1 CEFs, unlike mutual funds, are not continuously offered. There is an initial public offering (IPO) and once issued, shares of CEFs trade on a stock exchange. Shares of CEFs frequently trade at prices lower (but sometimes higher) than the net asset value (NAV) of the CEF’s shares, which means that the market price of a CEF’s shares may be lower than the value of the securities and assets that the shares represent. This creates a risk of loss for investors when selling shares purchased in an IPO. The risk of loss due to this discount may be greater for investors expecting to sell shares in a relatively short period after completion of an IPO. Please consider whether to purchase shares of CEFs in an IPO or after the CEF begins trading on a stock exchange. Each method will generally involve different costs and affect how your Financial Advisor/Private Wealth Advisor is compensated. You should discuss this with your Financial Advisor/Private Wealth Advisor.
The risk that a CEF may trade at prices lower than the NAV of the CEF’s shares is separate and distinct from the risk that a CEF’s NAV can decrease as a result of investment activities. There is no assurance that a CEF will achieve its investment objective(s). A CEF’s common share price will fluctuate and, at the time of sale, may be above or below NAV and may be worth more or less than the original investment. Investors should only consider purchasing shares as a portion of a diversified portfolio. A CEF’s NAV will be reduced immediately following an offering by any applicable sales load and offering expenses paid by a CEF.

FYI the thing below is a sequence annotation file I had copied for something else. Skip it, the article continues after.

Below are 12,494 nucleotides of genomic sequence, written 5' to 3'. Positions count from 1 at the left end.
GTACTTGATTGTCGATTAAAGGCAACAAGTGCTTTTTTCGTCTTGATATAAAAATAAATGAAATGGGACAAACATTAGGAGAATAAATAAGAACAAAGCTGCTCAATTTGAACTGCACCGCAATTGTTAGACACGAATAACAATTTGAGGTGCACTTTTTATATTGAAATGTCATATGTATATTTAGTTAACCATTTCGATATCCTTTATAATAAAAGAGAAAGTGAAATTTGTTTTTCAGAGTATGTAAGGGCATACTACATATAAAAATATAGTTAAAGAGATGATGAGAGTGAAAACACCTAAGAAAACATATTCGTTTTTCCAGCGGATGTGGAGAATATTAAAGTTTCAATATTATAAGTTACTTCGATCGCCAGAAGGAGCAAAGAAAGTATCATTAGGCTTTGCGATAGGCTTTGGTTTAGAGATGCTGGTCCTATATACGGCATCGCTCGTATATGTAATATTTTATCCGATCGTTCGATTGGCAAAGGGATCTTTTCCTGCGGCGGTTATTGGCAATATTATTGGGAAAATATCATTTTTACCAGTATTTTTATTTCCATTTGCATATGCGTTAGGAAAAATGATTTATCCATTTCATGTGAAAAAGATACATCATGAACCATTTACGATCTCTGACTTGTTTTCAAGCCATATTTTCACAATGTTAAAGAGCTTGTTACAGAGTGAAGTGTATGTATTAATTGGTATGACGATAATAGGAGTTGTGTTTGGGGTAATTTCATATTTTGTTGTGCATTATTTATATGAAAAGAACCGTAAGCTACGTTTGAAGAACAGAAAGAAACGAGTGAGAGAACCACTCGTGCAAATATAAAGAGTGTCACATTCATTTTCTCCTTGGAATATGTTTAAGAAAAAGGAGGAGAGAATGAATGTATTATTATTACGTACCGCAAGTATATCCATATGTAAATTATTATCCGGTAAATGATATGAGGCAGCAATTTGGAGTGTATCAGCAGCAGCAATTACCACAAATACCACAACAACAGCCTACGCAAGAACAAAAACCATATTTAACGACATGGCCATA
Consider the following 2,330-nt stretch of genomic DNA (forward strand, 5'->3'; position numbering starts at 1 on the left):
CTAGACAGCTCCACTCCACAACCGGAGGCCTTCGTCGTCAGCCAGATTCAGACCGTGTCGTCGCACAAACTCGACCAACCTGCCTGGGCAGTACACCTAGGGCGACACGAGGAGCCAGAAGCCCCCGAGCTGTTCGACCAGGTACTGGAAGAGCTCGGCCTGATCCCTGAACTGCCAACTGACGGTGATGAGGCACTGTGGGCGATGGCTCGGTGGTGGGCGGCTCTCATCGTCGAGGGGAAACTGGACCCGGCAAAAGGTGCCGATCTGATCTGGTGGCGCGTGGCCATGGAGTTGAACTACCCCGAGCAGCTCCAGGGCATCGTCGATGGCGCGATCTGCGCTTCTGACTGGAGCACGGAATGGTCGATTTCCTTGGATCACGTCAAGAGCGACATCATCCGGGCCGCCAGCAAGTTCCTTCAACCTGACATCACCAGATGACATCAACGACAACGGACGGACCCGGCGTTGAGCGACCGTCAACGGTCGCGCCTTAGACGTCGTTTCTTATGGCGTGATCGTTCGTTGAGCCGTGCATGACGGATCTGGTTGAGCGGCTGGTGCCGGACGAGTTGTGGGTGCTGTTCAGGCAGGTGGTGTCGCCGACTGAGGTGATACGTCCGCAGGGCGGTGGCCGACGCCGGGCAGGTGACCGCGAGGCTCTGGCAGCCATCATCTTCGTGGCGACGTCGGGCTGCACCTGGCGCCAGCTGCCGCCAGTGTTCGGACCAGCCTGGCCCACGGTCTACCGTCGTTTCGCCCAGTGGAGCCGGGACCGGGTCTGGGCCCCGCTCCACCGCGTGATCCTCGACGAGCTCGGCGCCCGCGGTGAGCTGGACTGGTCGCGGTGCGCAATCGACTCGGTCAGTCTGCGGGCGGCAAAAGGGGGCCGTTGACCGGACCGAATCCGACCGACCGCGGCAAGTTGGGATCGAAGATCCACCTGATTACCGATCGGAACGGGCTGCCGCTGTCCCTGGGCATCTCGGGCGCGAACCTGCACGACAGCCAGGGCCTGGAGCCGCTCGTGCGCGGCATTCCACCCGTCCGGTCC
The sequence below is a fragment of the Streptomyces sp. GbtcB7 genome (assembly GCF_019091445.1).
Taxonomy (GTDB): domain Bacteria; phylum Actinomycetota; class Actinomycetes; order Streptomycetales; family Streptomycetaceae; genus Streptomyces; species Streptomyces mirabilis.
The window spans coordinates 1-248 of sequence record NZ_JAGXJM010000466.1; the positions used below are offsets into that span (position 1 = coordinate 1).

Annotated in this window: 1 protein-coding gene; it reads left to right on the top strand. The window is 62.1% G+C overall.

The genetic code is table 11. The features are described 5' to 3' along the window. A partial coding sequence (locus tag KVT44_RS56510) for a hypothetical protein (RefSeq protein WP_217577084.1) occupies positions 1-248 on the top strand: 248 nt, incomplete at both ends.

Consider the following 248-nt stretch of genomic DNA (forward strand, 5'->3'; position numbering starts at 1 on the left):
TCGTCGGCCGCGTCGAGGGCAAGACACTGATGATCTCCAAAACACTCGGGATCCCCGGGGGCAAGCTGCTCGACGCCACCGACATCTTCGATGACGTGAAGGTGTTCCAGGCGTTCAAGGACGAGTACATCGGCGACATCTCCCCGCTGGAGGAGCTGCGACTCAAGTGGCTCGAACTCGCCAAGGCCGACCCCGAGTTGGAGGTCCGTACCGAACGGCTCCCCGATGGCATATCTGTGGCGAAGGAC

2 Leverage is a speculative technique and there are special risks and costs associated with leveraging, including (i) the likelihood of greater volatility of NAV, market price and dividend rate than a comparable CEF without leverage; (ii) the risk that fluctuations in the interest or dividend rates that leveraged CEFs must pay on any leverage will reduce the return for a leveraged CEF; (iii) the effect of leverage in a declining market, which is likely to cause a greater decline in the NAV of the CEF than if the CEF were not leveraged, which can, in turn, result in a greater decline in the market price of the CEF; and (iv) leverage generally increases operating costs, which reduce total return. There is no assurance that a leveraging strategy will be successful.
3 Source: As per data sourced from Dealogic.
Please consider the investment objectives, risks, charges and expenses of a CEF carefully before investing. The prospectus contains this and other information about a CEF. To obtain a prospectus, investors should contact a financial advisor or visit the CEF’s website. Please read the prospectus carefully before investing.
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